Illustration: Hera and Zeus on Mount Ida. Sculptured metope from the
Doric temple of Hera at Selinus, Sicily. About 465 B.C. Palermo,
photo by R. Schoder, S.J..
It is reproduced in C.A. Sowa, Traditional Themes and the
Homeric Hymns, Chapter 3, "Seduction."
Remarks on the Web version:
Chapters 1 "Introduction" and 10
"Conclusion" of my Traditional
Themes and the Homeric Hymns (Mundelein, IL: Bolchazy-Carducci,
1984), as well as Appendix I and some of
the diagrams that outline the
thematic structure of the Hymns, are presented on this Web site for
The entire book (including the other eight chapters, "The Marriage
of the Fertility Goddess," "Seduction," "The Withdrawal and Return of
the Hero," "Rape" (including "The Maiden Abducted While Dancing and
Picking Flowers"), "The Young God Consolidates His Power," "Invention
and Trickery," "The Journey," and "Epiphany of a God and Institution
of Rites") is now again available
from Bolchazy-Carducci by on-demand printing; readers may
contact the publisher for more information.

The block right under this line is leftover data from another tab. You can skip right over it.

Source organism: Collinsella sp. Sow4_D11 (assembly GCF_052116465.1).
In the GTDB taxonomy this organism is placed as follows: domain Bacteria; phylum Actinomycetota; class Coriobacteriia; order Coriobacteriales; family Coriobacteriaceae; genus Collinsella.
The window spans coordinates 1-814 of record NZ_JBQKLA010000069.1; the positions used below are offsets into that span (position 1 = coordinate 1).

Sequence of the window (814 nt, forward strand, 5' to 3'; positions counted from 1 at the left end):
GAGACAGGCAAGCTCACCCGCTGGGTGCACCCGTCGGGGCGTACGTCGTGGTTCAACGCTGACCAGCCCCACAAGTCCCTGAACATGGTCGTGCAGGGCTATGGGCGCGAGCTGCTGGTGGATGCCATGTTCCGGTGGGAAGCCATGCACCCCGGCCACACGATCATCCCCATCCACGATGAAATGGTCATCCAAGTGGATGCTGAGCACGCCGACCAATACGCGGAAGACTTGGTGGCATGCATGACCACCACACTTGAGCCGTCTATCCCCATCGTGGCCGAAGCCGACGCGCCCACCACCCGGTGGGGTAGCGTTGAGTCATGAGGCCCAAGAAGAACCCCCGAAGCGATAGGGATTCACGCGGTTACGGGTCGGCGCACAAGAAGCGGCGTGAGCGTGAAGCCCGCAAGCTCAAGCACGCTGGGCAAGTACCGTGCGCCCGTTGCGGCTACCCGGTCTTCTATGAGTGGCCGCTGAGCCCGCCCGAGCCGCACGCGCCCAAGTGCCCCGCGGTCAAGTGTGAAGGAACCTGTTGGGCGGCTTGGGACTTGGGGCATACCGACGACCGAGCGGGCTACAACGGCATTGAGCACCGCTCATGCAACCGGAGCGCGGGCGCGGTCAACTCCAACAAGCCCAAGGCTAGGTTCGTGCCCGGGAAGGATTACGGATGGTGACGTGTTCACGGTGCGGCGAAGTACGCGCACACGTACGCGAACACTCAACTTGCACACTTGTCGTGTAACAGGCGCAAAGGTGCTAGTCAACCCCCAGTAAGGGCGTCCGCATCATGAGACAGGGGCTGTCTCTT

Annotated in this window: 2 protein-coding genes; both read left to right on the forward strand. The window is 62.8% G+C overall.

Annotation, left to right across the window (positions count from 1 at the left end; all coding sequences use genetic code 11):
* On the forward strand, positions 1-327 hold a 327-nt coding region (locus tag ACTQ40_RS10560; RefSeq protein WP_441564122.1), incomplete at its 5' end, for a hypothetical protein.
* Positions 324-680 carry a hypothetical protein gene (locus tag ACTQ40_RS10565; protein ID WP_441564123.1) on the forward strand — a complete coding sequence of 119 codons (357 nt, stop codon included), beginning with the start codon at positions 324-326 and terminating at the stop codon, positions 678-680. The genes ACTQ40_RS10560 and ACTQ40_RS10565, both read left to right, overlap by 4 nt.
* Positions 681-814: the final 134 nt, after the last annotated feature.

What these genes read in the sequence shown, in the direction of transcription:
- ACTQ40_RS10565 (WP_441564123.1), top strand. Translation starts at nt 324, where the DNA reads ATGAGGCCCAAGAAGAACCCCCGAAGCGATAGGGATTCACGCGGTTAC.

For this Internet version, Greek words and passages, rendered in
their normal Greek alphabet in the printed book, are transliterated.
In addition, English translations have been added, which were not in
the original. These additions are indicated by brackets, thus:
Rheiês êükomou thugatêr ["daughter of
The text was scanned from the printed book and turned into
machine-readable text by using a product called TextBridge®
from ScanSoft. The results always require at least some editing, and I
apologize if any typographical errors have crept back in.
The page numbers that are shown are those of the original printed edition.
Three of my papers that are referenced in the book,
"Verbal Patterns in Hesiod's Theogony",
"Thought Clusters in Early Greek Oral Poetry"
(with John F. Sowa), and "Ancient Myths in
Modern Movies", are also on this Web site.
Appendix I: Outlines of Themes Identified in the
The outlines in Appendix I summarize the principal themes discussed in
the chapters making up the body of the book. Appendix II contains
line-by-line analyses of the four major Hymns (although the book
itself is not limited to these four poems) in terms of the thematic
elements shown in these outlines. Two of the themes, "Maiden Abducted
While Dancing and Picking Flowers" and "The God Welcomed by Maidens,"
are subtypes of major themes, namely Rape and Epiphany, but their
importance is such that they are analyzed separately, especially since
they include significant elements not found in other forms of the themes.
"Exchange of Gifts" is properly a type scene (a short recurring
"paragraph" that reappears virtually unchanged in many poems), but it,